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News & Blogs » Protein News » Has Western Blot Become Obsolete?

Has Western Blot Become Obsolete?

Protein expression, western blotting, WBSince its first introduction by Towbin, et al in 1979, western blotting (WB) is widely applied to detect the existence of specific proteins from a mixture, evaluate the size of the protein of interest, and measure the level protein expression. The process of WB includes denaturing the protein mixtures and separating them based on molecular weight via gel electrophoresis, transferring the separated bands to a blotting membrane, after blocking the remaining surface of the membrane, recognizing the protein of interest with a primary antibody and detecting by the secondary antibody.

WB can be a quick and dirty way to test cell lysate during the protein expression to see if the protein of interest is expressed and what is the expression level looks like. It would be important to check pellet from P2 expansion for baculovirus production or E coli expression pellet before purification. In addition, impurities information can be easily obtained from the WB, such as level of protein contaminant, if the contaminant band by SDS-PAGE is non-specific carry-over or degradation of products. Furthermore, when antibody is the protein of interest for expression, WB can demonstrate the functional expression of heavy and light chains with the appropriate molecular weight, and they are paired correctly.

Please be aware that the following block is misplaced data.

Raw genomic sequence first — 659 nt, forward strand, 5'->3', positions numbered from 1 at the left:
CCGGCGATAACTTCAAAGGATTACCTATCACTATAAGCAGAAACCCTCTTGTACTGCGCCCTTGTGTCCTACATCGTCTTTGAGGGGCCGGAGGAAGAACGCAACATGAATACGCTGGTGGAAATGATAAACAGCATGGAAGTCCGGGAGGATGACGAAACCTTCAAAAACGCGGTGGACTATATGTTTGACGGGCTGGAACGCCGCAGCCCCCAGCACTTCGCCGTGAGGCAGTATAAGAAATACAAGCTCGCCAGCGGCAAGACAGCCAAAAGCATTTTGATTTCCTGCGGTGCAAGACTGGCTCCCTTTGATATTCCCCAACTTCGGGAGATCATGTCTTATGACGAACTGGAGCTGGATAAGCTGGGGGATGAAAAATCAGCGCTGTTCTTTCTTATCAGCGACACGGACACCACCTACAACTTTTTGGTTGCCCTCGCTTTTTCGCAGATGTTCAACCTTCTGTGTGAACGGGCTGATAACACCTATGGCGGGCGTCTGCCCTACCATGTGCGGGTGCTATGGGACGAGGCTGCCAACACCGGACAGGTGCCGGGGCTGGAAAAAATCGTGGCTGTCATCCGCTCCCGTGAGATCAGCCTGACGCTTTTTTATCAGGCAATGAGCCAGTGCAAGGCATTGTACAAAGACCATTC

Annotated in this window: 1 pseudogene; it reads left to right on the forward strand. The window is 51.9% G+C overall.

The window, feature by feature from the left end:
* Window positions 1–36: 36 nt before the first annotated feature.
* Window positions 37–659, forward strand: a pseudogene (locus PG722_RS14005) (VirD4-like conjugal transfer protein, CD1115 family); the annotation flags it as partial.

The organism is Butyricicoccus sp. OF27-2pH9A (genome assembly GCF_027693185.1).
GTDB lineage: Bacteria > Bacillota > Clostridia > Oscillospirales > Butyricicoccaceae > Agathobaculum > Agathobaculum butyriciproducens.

WB is considered as an essential QC for many cases. For example, proteins used in in vitro assays, where detection is by antibody to tag or the protein itself, the WB validation is critical. For ELISA data submitted to reviewers of regulators and peer-reviewed journals, WB is also widely accepted as a minimal confirmation QC step to confirm the protein used is the correct one.

The limitations of WB due its poor reproducibility and error prone for quantification purpose. A primary antibody detects specifically to the protein of interest is the key. Applying WB is sometimes limited by the lack of fully validated antibody that is against the protein not the tags. Depending on the expression systems used (E. coli, bacillus, HEK293, CHO, and others), in some cases, there can be non-specific binding of other proteins to the tags used in expression, so thorough characterization to the express system “background noise” is desired. Proteins with high molecular weight are poorly resolved on gels make it more difficult to perform WB. Thus, additional protein QC and characterization methods are desired to obtain more information on protein purify and identification.

Please stay tuned for our next blog in the series to find out more on the additional protein QC and characterizations that your protein expression needs.

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